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April 5, 2024

Stanley Rother: From Farmboy to Father Apla's

April 5, 2024
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The Joy of the Gospel

He was the first American-born martyr. Twenty thousand people attended his beatification mass. He became a pastor, teacher, and father to an entire community. Churches and seminary buildings now bear his name - but at his heart, Stanley Rother was always a farmboy. His example teaches us that Saints aren’t superheroes. Christ calls everyone, each one of us, to live ordinary lives of extraordinary virtue and love. He called Stanley Rother, not to be anything different than he was - but to take up his Cross, and lay down his life for his friends.

Oklahoma Boy, Guatemala Priest

Blessed Stanley Rother.

Stanley Rother grew up on a farm in Okarche, Oklahoma, to a Catholic family. In youth, he learned hands-on how to be a farmer. Yet during high school, he felt a vocation to the priesthood. He entered a Catholic seminary following his high school graduation. While there, he served in many capacities around the grounds, but he struggled in his studies, especially his Latin. As a result, he was asked to leave priestly formation. Yet he carried on, and on the advice of the Bishop of Oklahoma City, he entered Mount St. Mary’s Seminary in Emmitsburg, Maryland. The Mount would have a major influence on his life, forming his spirit of love and service. He too would influence The Mount in time.

After serving for several years as a parish priest, the now Father Stanley Rother was offered a position as a missionary. He was sent to Santiago Atitlán in the rural highlands of Guatemala. Once there, he worked tirelessly to improve the spiritual and personal lives of those in his community. He even learned the local language, a descendant of Mayan, and translated his preaching and Mass into it. He even led a project to translate the bible into the language.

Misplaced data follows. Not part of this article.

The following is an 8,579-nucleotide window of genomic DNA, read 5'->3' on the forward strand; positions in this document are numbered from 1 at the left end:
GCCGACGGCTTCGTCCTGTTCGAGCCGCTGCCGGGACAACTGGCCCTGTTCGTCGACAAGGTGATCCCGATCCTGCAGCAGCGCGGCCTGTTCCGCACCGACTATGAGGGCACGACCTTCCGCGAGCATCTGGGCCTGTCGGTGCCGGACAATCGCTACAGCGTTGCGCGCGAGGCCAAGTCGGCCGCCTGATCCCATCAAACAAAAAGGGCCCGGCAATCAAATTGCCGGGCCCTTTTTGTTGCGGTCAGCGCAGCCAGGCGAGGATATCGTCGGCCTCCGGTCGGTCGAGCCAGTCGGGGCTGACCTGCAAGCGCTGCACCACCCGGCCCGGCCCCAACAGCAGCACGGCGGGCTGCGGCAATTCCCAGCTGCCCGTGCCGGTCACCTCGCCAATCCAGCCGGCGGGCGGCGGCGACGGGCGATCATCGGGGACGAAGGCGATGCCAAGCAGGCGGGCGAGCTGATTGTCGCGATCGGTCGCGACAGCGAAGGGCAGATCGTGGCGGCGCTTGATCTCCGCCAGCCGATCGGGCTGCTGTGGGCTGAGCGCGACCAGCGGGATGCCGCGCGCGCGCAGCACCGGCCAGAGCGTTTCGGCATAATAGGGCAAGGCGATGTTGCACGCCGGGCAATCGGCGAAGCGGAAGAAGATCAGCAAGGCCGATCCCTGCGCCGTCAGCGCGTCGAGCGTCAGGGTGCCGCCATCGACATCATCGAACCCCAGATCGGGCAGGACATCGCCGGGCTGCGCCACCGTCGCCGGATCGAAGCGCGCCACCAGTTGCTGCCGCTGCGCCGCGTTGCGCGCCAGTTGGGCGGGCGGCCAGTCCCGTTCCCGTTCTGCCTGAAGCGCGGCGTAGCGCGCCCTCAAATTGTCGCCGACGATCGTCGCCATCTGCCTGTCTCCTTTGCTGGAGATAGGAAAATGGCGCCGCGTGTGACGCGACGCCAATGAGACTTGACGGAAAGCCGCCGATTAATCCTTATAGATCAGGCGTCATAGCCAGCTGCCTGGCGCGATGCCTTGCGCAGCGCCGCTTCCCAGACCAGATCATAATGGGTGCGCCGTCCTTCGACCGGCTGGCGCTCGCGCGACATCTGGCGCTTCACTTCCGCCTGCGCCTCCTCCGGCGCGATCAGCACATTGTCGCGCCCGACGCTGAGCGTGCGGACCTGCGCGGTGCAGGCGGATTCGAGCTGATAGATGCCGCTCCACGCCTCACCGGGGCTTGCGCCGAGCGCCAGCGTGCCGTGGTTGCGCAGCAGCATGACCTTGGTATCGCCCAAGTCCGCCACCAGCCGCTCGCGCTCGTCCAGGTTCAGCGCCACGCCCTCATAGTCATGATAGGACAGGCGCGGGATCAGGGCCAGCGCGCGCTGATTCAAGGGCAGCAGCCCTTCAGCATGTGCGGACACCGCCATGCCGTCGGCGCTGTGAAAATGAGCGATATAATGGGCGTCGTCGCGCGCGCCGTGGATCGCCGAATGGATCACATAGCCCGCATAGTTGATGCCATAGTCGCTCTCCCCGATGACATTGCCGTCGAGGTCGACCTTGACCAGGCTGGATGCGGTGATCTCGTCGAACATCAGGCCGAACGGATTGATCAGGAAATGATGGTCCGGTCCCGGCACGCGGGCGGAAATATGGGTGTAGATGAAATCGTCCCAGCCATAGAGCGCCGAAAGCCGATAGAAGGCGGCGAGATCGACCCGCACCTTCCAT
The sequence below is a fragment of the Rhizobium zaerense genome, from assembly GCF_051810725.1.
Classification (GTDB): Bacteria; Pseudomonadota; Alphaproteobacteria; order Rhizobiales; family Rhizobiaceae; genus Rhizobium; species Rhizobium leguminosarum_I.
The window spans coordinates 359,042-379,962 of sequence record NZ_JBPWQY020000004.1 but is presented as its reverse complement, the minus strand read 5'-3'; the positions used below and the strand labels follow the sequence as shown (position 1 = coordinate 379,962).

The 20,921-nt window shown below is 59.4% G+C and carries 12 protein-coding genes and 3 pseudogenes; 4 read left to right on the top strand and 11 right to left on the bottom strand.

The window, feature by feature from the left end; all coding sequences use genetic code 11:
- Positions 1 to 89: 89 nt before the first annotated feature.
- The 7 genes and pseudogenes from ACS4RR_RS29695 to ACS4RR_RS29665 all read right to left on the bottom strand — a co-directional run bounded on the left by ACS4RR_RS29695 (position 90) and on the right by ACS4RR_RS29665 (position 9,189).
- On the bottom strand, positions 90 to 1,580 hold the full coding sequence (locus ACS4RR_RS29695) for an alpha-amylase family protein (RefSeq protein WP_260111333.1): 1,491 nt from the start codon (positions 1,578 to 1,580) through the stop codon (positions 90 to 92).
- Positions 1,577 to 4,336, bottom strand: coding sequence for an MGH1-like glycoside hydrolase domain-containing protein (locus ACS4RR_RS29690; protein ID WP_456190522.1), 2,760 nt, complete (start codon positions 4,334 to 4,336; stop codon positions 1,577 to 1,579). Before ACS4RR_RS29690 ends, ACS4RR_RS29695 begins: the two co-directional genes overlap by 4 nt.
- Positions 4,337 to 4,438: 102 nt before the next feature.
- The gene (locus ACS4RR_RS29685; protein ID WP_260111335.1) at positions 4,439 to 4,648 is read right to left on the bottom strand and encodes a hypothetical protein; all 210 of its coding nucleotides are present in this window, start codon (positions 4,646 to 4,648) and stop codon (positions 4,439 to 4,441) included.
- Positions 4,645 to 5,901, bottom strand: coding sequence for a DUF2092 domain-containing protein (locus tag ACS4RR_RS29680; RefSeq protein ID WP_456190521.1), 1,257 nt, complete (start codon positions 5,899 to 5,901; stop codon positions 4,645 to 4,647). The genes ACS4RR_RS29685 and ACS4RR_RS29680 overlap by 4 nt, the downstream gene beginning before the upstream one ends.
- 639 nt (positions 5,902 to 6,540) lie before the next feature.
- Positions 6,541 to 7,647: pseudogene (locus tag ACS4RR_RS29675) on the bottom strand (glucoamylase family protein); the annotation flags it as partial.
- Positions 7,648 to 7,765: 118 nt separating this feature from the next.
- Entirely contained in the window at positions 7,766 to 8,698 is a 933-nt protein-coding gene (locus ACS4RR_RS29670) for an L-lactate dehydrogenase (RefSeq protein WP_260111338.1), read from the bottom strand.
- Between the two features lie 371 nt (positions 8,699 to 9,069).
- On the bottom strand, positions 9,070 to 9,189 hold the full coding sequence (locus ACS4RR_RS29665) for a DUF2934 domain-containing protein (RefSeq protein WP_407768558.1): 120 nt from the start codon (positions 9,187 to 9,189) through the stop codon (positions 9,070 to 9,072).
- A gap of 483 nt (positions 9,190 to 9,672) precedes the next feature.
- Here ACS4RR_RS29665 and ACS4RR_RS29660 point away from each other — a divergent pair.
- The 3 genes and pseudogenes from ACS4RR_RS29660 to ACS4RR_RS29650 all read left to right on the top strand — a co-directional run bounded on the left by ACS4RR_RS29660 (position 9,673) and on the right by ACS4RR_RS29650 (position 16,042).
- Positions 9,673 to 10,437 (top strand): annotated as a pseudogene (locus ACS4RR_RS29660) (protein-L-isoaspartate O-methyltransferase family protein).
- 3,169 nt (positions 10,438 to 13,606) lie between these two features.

Trials and Tribulations

He became affectionately known as “Padre Apla’s,” the Tzʼutujil word for Rother’s middle name (Francis). He loved his community and was beloved by them. His new country, however, was in the midst of major turmoil. Guatemala was being torn apart by a bloody civil war. The government persecuted Christians, believing them to be Communist sympathizers. Many of Father Rother’s catechists were abducted, never to be seen again. Rother himself was placed on the death list. He was evacuated to the United States, where he took time to pray and recover. But his heart was still bound to the people of Santiago Atitlán.

In an action of extraordinary courage, "Padre Apla’s" returned to his flock in Guatemala. He would not abandon them to spiritual starvation. He would not be budged from his vocation, even at the cost of his own life. When the death-squad finally came for him, Stanley did not allow them to remove him from the rectory, to the anonymous fate that many others had had. He did not want to risk betraying his parishioners under torture. He fought back and remained rooted where he stood, forcing them to kill him. The shepherd would not abandon his sheep; he gave his life away freely.

American Martyr

Blessed Stanley Rother’s story can be heard this week on The Saints: Adventures of Faith and Courage. Hear his journey from his small-town farm across the world to his new home. Listen to the story of his formation in the virtues that define his life and make him a true example of humility, courage, and love.

Listen to Stanley Rother on Monday, April 8, at!

Santiago Atitlán.
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